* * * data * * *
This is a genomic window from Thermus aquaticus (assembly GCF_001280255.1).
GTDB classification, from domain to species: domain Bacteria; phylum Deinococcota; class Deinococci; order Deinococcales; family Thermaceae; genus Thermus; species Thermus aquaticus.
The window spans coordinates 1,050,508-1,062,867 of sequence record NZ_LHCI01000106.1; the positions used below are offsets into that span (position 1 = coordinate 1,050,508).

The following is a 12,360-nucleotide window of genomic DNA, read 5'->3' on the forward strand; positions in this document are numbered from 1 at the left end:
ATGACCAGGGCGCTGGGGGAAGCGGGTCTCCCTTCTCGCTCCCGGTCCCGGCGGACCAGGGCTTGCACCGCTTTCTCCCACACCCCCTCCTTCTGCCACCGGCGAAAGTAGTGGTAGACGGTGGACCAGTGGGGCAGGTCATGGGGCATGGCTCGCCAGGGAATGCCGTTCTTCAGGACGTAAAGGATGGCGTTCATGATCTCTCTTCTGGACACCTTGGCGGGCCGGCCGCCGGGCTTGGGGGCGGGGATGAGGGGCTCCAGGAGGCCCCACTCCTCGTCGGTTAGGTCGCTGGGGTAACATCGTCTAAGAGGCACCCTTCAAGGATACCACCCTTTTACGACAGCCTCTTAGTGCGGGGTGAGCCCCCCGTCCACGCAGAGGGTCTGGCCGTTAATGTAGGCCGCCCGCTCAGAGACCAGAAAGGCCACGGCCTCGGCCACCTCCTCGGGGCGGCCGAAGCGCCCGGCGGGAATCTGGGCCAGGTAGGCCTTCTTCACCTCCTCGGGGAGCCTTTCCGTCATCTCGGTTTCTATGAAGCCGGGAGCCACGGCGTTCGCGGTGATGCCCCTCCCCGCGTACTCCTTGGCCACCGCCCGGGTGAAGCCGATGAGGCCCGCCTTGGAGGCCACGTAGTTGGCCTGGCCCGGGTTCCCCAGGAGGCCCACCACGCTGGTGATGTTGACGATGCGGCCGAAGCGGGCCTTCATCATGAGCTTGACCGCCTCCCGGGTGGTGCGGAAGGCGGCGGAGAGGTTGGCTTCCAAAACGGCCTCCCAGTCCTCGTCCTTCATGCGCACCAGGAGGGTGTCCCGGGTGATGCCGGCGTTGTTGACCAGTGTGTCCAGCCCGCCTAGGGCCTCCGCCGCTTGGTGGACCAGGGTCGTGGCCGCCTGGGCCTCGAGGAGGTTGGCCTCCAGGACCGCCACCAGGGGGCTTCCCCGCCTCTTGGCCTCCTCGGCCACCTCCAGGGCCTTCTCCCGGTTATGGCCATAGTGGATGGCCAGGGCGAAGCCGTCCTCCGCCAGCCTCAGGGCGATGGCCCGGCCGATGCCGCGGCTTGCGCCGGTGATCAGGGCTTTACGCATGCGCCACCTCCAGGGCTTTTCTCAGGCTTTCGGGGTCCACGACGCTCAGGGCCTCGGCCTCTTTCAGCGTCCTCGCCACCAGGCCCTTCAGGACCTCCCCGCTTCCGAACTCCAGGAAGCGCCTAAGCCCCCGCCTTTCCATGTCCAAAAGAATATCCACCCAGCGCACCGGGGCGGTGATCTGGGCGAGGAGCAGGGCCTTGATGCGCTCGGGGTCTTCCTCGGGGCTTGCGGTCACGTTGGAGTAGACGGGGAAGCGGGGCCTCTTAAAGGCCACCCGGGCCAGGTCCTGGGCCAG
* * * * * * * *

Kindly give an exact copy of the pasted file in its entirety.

This is a genomic window from Thermus aquaticus (assembly GCF_001280255.1).
GTDB classification, from domain to species: domain Bacteria; phylum Deinococcota; class Deinococci; order Deinococcales; family Thermaceae; genus Thermus; species Thermus aquaticus.
The window spans coordinates 1,050,508-1,062,867 of sequence record NZ_LHCI01000106.1; the positions used below are offsets into that span (position 1 = coordinate 1,050,508).

The following is a 12,360-nucleotide window of genomic DNA, read 5'->3' on the forward strand; positions in this document are numbered from 1 at the left end:
ATGACCAGGGCGCTGGGGGAAGCGGGTCTCCCTTCTCGCTCCCGGTCCCGGCGGACCAGGGCTTGCACCGCTTTCTCCCACACCCCCTCCTTCTGCCACCGGCGAAAGTAGTGGTAGACGGTGGACCAGTGGGGCAGGTCATGGGGCATGGCTCGCCAGGGAATGCCGTTCTTCAGGACGTAAAGGATGGCGTTCATGATCTCTCTTCTGGACACCTTGGCGGGCCGGCCGCCGGGCTTGGGGGCGGGGATGAGGGGCTCCAGGAGGCCCCACTCCTCGTCGGTTAGGTCGCTGGGGTAACATCGTCTAAGAGGCACCCTTCAAGGATACCACCCTTTTACGACAGCCTCTTAGTGCGGGGTGAGCCCCCCGTCCACGCAGAGGGTCTGGCCGTTAATGTAGGCCGCCCGCTCAGAGACCAGAAAGGCCACGGCCTCGGCCACCTCCTCGGGGCGGCCGAAGCGCCCGGCGGGAATCTGGGCCAGGTAGGCCTTCTTCACCTCCTCGGGGAGCCTTTCCGTCATCTCGGTTTCTATGAAGCCGGGAGCCACGGCGTTCGCGGTGATGCCCCTCCCCGCGTACTCCTTGGCCACCGCCCGGGTGAAGCCGATGAGGCCCGCCTTGGAGGCCACGTAGTTGGCCTGGCCCGGGTTCCCCAGGAGGCCCACCACGCTGGTGATGTTGACGATGCGGCCGAAGCGGGCCTTCATCATGAGCTTGACCGCCTCCCGGGTGGTGCGGAAGGCGGCGGAGAGGTTGGCTTCCAAAACGGCCTCCCAGTCCTCGTCCTTCATGCGCACCAGGAGGGTGTCCCGGGTGATGCCGGCGTTGTTGACCAGTGTGTCCAGCCCGCCTAGGGCCTCCGCCGCTTGGTGGACCAGGGTCGTGGCCGCCTGGGCCTCGAGGAGGTTGGCCTCCAGGACCGCCACCAGGGGGCTTCCCCGCCTCTTGGCCTCCTCGGCCACCTCCAGGGCCTTCTCCCGGTTATGGCCATAGTGGATGGCCAGGGCGAAGCCGTCCTCCGCCAGCCTCAGGGCGATGGCCCGGCCGATGCCGCGGCTTGCGCCGGTGATCAGGGCTTTACGCATGCGCCACCTCCAGGGCTTTTCTCAGGCTTTCGGGGTCCACGACGCTCAGGGCCTCGGCCTCTTTCAGCGTCCTCGCCACCAGGCCCTTCAGGACCTCCCCGCTTCCGAACTCCAGGAAGCGCCTAAGCCCCCGCCTTTCCATGTCCAAAAGAATATCCACCCAGCGCACCGGGGCGGTGATCTGGGCGAGGAGCAGGGCCTTGATGCGCTCGGGGTCTTCCTCGGGGCTTGCGGTCACGTTGGAGTAGACGGGGAAGCGGGGCCTCTTAAAGGCCACCCGGGCCAGGTCCTGGGCCAG